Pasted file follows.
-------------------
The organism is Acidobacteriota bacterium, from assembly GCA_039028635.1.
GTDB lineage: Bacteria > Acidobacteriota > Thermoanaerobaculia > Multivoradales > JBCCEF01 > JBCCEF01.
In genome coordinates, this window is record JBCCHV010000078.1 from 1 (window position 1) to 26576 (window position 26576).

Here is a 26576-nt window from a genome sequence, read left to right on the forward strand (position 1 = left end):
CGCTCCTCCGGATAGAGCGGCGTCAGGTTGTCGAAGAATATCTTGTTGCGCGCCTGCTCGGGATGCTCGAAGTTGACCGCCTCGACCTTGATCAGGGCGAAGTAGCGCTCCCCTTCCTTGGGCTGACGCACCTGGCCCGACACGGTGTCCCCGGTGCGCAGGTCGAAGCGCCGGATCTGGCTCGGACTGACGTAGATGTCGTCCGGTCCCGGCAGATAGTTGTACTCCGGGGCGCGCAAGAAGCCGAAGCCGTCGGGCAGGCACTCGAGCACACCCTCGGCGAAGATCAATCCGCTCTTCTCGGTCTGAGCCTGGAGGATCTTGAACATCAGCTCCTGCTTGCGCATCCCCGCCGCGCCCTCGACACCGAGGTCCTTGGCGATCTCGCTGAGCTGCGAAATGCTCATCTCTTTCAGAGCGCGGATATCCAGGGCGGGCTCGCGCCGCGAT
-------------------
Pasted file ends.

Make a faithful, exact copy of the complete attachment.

The organism is Acidobacteriota bacterium, from assembly GCA_039028635.1.
GTDB lineage: Bacteria > Acidobacteriota > Thermoanaerobaculia > Multivoradales > JBCCEF01 > JBCCEF01.
In genome coordinates, this window is record JBCCHV010000078.1 from 1 (window position 1) to 26576 (window position 26576).

Here is a 26576-nt window from a genome sequence, read left to right on the forward strand (position 1 = left end):
CGCTCCTCCGGATAGAGCGGCGTCAGGTTGTCGAAGAATATCTTGTTGCGCGCCTGCTCGGGATGCTCGAAGTTGACCGCCTCGACCTTGATCAGGGCGAAGTAGCGCTCCCCTTCCTTGGGCTGACGCACCTGGCCCGACACGGTGTCCCCGGTGCGCAGGTCGAAGCGCCGGATCTGGCTCGGACTGACGTAGATGTCGTCCGGTCCCGGCAGATAGTTGTACTCCGGGGCGCGCAAGAAGCCGAAGCCGTCGGGCAGGCACTCGAGCACACCCTCGGCGAAGATCAATCCGCTCTTCTCGGTCTGAGCCTGGAGGATCTTGAACATCAGCTCCTGCTTGCGCATCCCCGCCGCGCCCTCGACACCGAGGTCCTTGGCGATCTCGCTGAGCTGCGAAATGCTCATCTCTTTCAGAGCGCGGATATCCAGGGCGGGCTCGCGCCGCGAT